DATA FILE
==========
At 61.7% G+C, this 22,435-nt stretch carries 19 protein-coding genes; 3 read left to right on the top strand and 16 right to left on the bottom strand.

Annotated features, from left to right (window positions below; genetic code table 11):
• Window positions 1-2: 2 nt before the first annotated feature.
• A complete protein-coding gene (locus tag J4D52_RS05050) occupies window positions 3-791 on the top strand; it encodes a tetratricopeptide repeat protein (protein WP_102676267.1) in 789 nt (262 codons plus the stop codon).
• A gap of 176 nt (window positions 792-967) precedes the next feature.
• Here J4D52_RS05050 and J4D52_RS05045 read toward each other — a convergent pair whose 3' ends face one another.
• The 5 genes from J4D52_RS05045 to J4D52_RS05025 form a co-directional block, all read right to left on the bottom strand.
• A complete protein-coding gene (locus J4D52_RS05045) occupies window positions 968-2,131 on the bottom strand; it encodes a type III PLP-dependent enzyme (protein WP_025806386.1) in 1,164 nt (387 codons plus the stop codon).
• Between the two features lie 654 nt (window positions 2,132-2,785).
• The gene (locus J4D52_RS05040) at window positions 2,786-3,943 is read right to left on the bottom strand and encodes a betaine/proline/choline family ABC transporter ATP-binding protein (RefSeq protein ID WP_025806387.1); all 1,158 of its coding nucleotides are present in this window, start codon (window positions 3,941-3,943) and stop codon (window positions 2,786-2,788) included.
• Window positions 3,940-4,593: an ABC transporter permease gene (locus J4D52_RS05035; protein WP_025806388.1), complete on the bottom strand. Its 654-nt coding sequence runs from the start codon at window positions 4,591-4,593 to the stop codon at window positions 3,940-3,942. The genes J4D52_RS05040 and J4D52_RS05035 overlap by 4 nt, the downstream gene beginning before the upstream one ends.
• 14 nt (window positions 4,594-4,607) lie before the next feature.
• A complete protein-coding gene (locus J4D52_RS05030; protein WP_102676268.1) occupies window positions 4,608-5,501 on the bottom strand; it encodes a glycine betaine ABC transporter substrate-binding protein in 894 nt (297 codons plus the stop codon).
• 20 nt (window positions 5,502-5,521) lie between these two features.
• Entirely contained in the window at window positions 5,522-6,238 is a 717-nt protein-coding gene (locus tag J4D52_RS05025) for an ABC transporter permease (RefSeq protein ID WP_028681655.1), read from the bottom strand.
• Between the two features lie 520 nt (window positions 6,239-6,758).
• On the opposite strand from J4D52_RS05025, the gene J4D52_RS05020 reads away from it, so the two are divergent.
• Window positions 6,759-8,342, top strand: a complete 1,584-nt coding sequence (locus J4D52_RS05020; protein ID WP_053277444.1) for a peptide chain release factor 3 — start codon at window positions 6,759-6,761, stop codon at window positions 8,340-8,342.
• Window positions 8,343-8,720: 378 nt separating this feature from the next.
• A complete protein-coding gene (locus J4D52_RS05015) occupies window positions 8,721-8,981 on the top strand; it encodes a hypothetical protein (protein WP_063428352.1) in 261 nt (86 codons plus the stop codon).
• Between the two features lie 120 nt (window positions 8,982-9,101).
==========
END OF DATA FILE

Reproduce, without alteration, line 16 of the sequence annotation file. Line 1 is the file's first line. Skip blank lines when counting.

• Between the two features lie 520 nt (window positions 6,239-6,758).